Mistrial declared in Nacogdoches aggravated robbery trial

Mistrial declared in Nacogdoches aggravated robbery trial
Vincent Latham (Source: Nacogdoches County Jail)
Vincent Latham (Source: Nacogdoches County Jail)

NACOGDOCHES, TX (KTRE) - A mistrial has been declared in the trial of Vincent Latham accused of using a baseball bat to beat and rob another person in May of 2016.

The jury began deliberating at around 2:15 P.M. The head juror said additional time to deliberate will not change the outcome, and that the jury was unable to reach a unanimous agreement.

During the second day of the jury trial, jurors heard testimony from a witness who said he used a stolen credit card to purchase items for Vincent Latham.

The jury trial for Latham, 49, is being held in Judge Campbell Cox's 125th Judicial District Court in Nacogdoches. He's on trial for first-degree felony aggravated assault.

On Tuesday, jurors heard testimony from a man who used a stolen credit card at numerous locations to purchase items on behalf of Latham.

The witness said Latham asked him to buy a cell phone and several accessories along with food and alcohol between 2 and 3 a.m. on May 3, 2016. Afterward, the witness told the jury he and Latham parted ways, but he was eventually arrested in connection for using the stolen credit card.

The witness said when detectives asked him to pick out Latham in a photo line-up, he was unable to identify Latham because he was not in the right state of mind, adding he was "also high."

The second person to take the stand was the man who warned the victim of the robbery. Jurors heard from the man who said few weeks prior to May 2, 2016, he and Latham hid in the bushes to learn the victim's schedule when he went to work.

The man said he later went to meet the victim at Godtel to warn him. He told the jury he had a change of heart and felt he needed to alert the victim. In addition, the witness said he also alerted deputies at the Nacogdoches County Sheriff's Office.

During the alleged beating on May 2, 2016, the man said he was in the county jail facing other charges. The defense asked the witness if he told the victim specifically that Latham was the person who would follow through with the robbery, and the witness said, "Yes, I think I did."

Later, the defense called a detective to the stand after the jurors were asked to leave the room. The detective told Cox about interviewing a woman who heard that two men were going to rob someone. He also said the woman named two people, and neither of them was Latham.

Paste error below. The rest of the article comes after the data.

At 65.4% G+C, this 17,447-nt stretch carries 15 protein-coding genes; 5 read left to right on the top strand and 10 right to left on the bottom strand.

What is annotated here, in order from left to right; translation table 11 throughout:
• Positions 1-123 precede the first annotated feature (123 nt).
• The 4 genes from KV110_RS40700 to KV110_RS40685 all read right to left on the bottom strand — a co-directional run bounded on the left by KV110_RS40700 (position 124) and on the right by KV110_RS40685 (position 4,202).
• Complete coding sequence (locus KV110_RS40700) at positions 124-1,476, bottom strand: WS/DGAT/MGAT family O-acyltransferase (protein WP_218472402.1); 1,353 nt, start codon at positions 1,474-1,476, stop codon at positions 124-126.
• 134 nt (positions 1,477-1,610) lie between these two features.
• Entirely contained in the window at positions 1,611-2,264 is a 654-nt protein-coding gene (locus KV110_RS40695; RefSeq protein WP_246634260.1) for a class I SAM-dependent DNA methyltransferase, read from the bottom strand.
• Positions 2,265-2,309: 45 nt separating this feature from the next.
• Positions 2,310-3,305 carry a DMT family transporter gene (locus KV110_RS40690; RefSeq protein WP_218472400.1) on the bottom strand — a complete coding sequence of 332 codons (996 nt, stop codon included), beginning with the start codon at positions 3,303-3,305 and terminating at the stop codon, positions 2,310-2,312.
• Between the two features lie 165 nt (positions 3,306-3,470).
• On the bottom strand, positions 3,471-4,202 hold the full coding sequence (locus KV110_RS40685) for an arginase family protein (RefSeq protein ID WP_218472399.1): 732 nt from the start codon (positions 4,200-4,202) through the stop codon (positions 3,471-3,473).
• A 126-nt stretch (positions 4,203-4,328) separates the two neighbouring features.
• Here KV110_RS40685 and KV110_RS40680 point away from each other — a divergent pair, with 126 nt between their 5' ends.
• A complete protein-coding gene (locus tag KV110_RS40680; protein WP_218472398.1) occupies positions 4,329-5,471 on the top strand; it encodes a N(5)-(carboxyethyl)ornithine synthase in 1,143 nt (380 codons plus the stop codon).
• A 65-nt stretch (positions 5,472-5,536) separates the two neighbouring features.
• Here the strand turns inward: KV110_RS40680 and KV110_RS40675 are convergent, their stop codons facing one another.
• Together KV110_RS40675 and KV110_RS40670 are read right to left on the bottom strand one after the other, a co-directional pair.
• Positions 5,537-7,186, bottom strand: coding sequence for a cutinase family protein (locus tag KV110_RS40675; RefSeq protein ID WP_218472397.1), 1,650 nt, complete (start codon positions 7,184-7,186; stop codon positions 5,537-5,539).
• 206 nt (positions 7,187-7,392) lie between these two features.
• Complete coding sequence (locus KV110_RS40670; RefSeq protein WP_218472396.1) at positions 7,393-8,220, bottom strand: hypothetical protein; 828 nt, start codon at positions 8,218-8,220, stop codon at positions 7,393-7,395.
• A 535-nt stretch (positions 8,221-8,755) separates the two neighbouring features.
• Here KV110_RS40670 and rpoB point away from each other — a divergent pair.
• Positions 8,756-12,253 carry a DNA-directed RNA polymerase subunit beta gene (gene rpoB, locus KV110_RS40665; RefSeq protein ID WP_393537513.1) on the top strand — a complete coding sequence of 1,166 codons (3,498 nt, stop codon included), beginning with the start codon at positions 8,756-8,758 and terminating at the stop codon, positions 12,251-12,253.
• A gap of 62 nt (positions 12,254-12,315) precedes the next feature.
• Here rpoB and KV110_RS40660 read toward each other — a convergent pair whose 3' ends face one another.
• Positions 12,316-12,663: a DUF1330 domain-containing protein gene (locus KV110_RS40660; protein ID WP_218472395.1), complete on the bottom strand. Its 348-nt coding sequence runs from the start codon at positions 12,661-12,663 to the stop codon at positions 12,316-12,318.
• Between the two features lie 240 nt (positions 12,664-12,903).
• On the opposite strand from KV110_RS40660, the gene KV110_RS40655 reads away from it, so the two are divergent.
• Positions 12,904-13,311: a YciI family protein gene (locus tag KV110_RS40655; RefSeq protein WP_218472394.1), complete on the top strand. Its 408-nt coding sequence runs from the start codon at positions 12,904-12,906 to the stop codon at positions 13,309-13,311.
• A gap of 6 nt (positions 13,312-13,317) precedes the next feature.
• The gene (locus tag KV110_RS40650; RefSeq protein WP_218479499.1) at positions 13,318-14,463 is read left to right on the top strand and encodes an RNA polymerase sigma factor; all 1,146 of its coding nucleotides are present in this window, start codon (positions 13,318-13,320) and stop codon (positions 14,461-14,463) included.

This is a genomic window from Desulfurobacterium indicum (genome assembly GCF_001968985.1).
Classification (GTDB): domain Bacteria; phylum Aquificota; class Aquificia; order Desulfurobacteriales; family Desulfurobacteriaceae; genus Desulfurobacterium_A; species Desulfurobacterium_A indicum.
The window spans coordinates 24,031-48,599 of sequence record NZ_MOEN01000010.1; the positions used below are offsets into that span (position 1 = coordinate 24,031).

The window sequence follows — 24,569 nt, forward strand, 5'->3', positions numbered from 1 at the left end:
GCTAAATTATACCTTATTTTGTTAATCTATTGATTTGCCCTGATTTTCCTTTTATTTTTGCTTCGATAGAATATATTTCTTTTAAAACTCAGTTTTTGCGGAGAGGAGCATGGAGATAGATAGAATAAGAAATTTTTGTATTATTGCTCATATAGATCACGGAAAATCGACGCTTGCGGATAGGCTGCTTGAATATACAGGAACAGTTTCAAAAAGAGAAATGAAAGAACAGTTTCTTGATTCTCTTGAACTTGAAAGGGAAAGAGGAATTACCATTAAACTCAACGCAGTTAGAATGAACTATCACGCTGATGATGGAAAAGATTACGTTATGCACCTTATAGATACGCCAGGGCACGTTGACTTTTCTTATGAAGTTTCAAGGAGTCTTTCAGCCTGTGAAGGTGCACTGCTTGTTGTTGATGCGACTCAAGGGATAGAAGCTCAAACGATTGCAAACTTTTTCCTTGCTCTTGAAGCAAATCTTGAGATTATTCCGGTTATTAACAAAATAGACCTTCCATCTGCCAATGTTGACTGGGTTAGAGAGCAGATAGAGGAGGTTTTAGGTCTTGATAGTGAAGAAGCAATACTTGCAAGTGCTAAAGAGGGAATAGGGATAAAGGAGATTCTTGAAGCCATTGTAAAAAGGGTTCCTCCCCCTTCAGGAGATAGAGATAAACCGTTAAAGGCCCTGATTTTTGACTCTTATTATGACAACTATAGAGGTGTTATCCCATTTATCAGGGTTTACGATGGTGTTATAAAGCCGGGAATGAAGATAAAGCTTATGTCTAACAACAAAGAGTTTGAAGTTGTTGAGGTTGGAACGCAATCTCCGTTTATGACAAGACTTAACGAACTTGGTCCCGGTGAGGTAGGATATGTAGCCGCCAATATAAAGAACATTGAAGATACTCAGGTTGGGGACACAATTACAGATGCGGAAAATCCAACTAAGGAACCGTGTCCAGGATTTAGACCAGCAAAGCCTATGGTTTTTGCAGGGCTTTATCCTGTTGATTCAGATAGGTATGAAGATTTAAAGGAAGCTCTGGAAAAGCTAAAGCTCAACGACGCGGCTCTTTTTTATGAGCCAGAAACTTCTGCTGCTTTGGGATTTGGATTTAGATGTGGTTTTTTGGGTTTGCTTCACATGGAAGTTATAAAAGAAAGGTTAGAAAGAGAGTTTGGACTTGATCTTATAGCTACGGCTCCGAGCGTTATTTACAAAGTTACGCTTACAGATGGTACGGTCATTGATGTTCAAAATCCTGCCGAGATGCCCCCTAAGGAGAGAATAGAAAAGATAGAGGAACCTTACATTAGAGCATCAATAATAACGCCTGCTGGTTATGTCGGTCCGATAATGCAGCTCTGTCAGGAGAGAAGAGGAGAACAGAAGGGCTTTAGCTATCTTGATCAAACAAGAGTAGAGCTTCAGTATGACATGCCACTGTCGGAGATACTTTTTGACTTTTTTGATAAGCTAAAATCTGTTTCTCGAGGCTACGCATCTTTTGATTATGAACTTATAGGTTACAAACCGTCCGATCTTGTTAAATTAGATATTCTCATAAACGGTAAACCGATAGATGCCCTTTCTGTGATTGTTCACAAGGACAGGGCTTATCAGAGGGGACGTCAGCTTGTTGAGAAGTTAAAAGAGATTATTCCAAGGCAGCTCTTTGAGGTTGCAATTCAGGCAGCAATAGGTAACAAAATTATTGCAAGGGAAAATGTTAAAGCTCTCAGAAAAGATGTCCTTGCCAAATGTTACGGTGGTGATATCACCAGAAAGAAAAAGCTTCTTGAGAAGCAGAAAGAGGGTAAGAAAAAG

Another detective spoke to the judge about the challenges of bringing the woman to court to testify.

In closing arguments, Gene Caldwell, Lathan's defense attorney, challenged the portion of the victim's testimony where he told an officer that he could not give a description other than it was two men, and one of them had on a black hoodie and Latham's hoodie was green.

Caldwell said the timeline of the events unfolding that night when the 911 call came in at 11:27 p.m. could not have placed Latham at the park where the victim was beaten because he was buying beer at a gas station, which was at least half a mile away Latham's friend told an officer.

The defense attorney argued that when Latham was questioned by officers, they didn't find any blood on him. Then Caldwell pointed out photographic evidence where the victim had a great deal of blood on his person, and there was a trail of blood on the ground.

Caldwell told the jury Latham could not possibly have had the time to clean up before being stopped by officers for questioning. He added the officers said they could not find any blood evidence on Latham's clothes.

The state pushed back in closing arguments saying all evidence points the finger at Latham He referenced numerous testimonies, including the witness, who later warned the victim that Latham planned to rob him. The state said it was no coincidence the witness knew the exact location and time of the route the victim took as he headed to work and told the jury Latham was stalking his prey.

The state told the jury we don't know how long the victim may have laid on the grass before getting up to call for help. Arguing the time of events, the state said Latham had a profit from the robbery and posed a question about Latham's motivation to lie that he was at work the night of May 2.

On Monday, the alleged victim took the stand. Scotty Rodham said after he was warned that he might get robbed while he was riding his bike to work, he took an alternate and longer route to Pilgrim's Pride for about three weeks. However, on May 2, 2016, Rodham took his regular route to work at about 11:15 p.m.

Rodham said as he rode the bike, two men approached him and knocked him off of his bike. Rodham said when he was on the ground, one of the men, whom Rodham identified as Latham, began hitting him on the head and all over his body at least 20 to 30 times, using a bat. At one point during the altercation, Rodham said he was able to get on his knees and that's when the second person reached inside his pants and took his cell phone and wallet.

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